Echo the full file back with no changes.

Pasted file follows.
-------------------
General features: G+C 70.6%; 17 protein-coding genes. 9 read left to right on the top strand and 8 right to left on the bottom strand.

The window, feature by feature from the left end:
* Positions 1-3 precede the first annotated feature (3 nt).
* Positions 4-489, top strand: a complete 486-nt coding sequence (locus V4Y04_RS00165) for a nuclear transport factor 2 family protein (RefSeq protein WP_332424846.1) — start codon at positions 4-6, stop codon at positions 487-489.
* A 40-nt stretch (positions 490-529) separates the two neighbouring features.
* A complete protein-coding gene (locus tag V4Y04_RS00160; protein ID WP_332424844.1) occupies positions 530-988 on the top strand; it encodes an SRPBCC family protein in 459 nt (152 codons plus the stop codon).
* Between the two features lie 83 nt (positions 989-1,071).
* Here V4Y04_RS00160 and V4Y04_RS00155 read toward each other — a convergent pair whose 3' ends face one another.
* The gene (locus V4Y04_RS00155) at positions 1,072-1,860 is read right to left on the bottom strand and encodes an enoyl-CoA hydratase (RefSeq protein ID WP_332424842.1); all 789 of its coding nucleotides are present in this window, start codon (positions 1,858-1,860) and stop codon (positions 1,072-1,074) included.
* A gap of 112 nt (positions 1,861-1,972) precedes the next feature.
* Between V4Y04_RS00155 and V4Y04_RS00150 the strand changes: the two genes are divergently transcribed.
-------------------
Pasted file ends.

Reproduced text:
General features: G+C 70.6%; 17 protein-coding genes. 9 read left to right on the top strand and 8 right to left on the bottom strand.

The window, feature by feature from the left end:
* Positions 1-3 precede the first annotated feature (3 nt).
* Positions 4-489, top strand: a complete 486-nt coding sequence (locus V4Y04_RS00165) for a nuclear transport factor 2 family protein (RefSeq protein WP_332424846.1) — start codon at positions 4-6, stop codon at positions 487-489.
* A 40-nt stretch (positions 490-529) separates the two neighbouring features.
* A complete protein-coding gene (locus tag V4Y04_RS00160; protein ID WP_332424844.1) occupies positions 530-988 on the top strand; it encodes an SRPBCC family protein in 459 nt (152 codons plus the stop codon).
* Between the two features lie 83 nt (positions 989-1,071).
* Here V4Y04_RS00160 and V4Y04_RS00155 read toward each other — a convergent pair whose 3' ends face one another.
* The gene (locus V4Y04_RS00155) at positions 1,072-1,860 is read right to left on the bottom strand and encodes an enoyl-CoA hydratase (RefSeq protein ID WP_332424842.1); all 789 of its coding nucleotides are present in this window, start codon (positions 1,858-1,860) and stop codon (positions 1,072-1,074) included.
* A gap of 112 nt (positions 1,861-1,972) precedes the next feature.
* Between V4Y04_RS00155 and V4Y04_RS00150 the strand changes: the two genes are divergently transcribed.